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Ministry 3

| June 30, 2006 | 0 Comments

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But as he said earlier, ideological freedom was the least of his concerns. If he wanted to smoke dope with college kids and protest world trade injustices, he’d move to Portland. Texas has land, perfect for 13th Planet. Having room for his record label complex also helps him find his way home following long nights in the studio, since house and business are on the same piece of property. The curious thing is the timing. “As is typical in my career, I do everything bass-ackwards. I sold out before I started. And here I am starting a record label in the time when the record business is in shit. It just seems to all fit.

“I was just really disappointed with my last years at Warner and my years at Sanctuary, and I just really feel that the record industry dropped the ball. They don’t get it. To make it interactive and make it affordable for people and to do good quality product without just waiting for ‘American Idol’ rejects to sign to million dollar contracts and do all this excess waste. And first-class flights and penthouse hotels and this and that. The whole record business is still living in the ’80s and ’90s when it’s a whole new reality out there. And they dropped the ball.”

13th Planet is intended to be more than a pet project for Jourgensen, even though it has the backing of Megaforce. Unlike Isaac Brock’s Glacial Pace or, to a larger degree, Madonna’s Maverick, he plans to be as involved with the label from a marketing and A&R rep as he will its public face.

“Once I get my quota of things that I still think are viable and that are fun to do [Ministry, etc.], then I’m really really concentrating,” he says. “This is not gonna be just a vanity label. We’re gonna build this up slowly but surely with the right bands that have something to say, very similar to Wax Trax! If you get anything in the mail from our label, 13th Planet, you know it’s gonna be quality. It’s not just gonna be signing flavor-of-the-month bands and shit like that. So, it will be viable, definitely [have] an aesthetic. In fact, also a political-view effect. I want bands with something to say, not just yabbering about how they want to cut themselves and they’re all depressed and all that. I know,” he says, suppressing a chuckle. “I went through that phase, too.”

Almost as much as the presidency, the music-industry model is a burr in his boots. Once brought to the topic, his mouth has trouble forming the words as fast as his mind preps the bilious siege.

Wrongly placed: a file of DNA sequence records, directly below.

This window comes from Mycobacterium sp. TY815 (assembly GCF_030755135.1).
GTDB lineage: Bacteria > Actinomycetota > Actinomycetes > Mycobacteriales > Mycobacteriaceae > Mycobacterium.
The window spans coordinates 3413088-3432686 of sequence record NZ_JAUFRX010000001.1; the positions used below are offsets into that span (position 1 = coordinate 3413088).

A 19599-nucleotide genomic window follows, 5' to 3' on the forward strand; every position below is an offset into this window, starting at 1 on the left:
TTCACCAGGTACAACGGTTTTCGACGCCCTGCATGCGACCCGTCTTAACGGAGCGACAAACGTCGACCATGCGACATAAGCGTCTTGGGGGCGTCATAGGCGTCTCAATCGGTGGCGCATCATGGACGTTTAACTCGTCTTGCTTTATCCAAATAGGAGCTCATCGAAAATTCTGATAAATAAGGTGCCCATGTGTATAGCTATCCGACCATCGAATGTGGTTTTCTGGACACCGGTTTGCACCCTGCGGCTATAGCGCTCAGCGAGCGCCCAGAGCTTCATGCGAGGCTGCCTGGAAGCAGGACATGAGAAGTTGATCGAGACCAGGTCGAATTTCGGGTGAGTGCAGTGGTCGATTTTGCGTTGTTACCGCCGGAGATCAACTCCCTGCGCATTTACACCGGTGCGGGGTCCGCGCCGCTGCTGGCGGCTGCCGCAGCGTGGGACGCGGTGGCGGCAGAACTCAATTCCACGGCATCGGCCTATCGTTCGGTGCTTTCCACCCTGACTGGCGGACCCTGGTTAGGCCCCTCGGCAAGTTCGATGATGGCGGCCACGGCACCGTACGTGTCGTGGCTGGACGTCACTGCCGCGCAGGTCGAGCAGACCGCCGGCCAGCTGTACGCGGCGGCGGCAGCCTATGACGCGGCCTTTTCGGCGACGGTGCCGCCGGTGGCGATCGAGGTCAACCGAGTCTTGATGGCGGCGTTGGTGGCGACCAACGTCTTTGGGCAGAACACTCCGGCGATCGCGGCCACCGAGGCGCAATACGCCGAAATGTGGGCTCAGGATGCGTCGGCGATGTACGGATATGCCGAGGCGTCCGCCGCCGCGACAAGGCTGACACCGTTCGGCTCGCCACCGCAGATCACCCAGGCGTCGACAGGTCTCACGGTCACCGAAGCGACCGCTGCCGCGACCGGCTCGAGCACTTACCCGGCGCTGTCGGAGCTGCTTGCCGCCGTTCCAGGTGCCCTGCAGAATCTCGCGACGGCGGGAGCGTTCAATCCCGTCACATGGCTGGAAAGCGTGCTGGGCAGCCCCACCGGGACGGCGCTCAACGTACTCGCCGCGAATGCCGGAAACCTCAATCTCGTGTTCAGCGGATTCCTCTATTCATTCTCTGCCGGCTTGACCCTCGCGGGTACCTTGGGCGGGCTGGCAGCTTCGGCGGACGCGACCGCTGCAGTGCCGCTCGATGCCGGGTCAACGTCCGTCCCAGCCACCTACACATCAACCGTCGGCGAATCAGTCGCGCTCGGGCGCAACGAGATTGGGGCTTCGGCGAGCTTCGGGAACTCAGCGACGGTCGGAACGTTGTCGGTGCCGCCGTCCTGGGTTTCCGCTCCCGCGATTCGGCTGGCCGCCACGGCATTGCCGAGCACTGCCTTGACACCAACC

“The music business is in complete shambles,” he says, invoking a familiar refrain. “It’s ridiculous. It’s not about art anymore. There is no artist development even, like staffs on labels. It’s sign whoever just got voted off ‘American Idol,’ give ’em huge bucks, put out mediocre product. Everyone’s too afraid to fart in the music business. They’re just too afraid to let out a squeaker even, because they don’t want to lose their jobs. So they play this same card and there’s nothing good coming out on any major label. It’s really just a bunch of crap. And the only person that has any say is the bean counter. At the end of the day it’s the fucking accountant, which is because the labels are owned by megacorporations of this and that. The record department, or the music division of whatever megaconglomerate is almost like a headache to them. They don’t want to hear about it: ‘Just give us fucking money and shut the fuck up.’ There really is no art.”

Almost as soon as you can say “anyone can complain,” Jourgensen brandishes the seeds of his plan.

“To me, it’s really exciting times because the Internet — which I’ve been saying for years and years and years — is the new punk rock. It’s the new fuckin’ Sex Pistols. It’s DIY, a bunch of fucking great punk bands in the garage bashing out great political songs, only now it’s done on the Internet. That’s where I belong. I don’t belong at some megaconglomerate, dealing with that kind of mindset. Look at the Internet! There shouldn’t almost be labels. Cut out the middleman. Do it yourself on the Internet, put it out, if you have something to say people will notice. The only thing about our label that’s different is there is an artist-development program. I’m producing a lot of the bands and working with them. You know what I’m saying? It’s not just about the money thing, which is what’s it’s about as far as the label. The label’s just a middleman. Everyone forgets the artist is the one doing the fucking music, which has something to say, has a point.”

No one should worry when they see Ministry on tour this summer that Jourgensen will be out front, handing out business cards and pitching his ideas. He plans to incorporate as much of Rio Grande Blood into concerts as possible, playing his two sets with as many guests as he can. The future is Jourgensen’s muse now. (He’s considering a winter home in Chicago to watch his beloved Blackhawks — a hockey team with a past so revolting it’s only safe to think ahead.) With a 21-year-old daughter, a wife, a farm, and a record label, he suddenly has a lot to lose. But retire doesn’t mean stop working, or drop vigilance.

“I wear an orange hunting vest when I go out,” he dryly laughs, “in case Cheney’s in the neighborhood.”

Steve Forstneger

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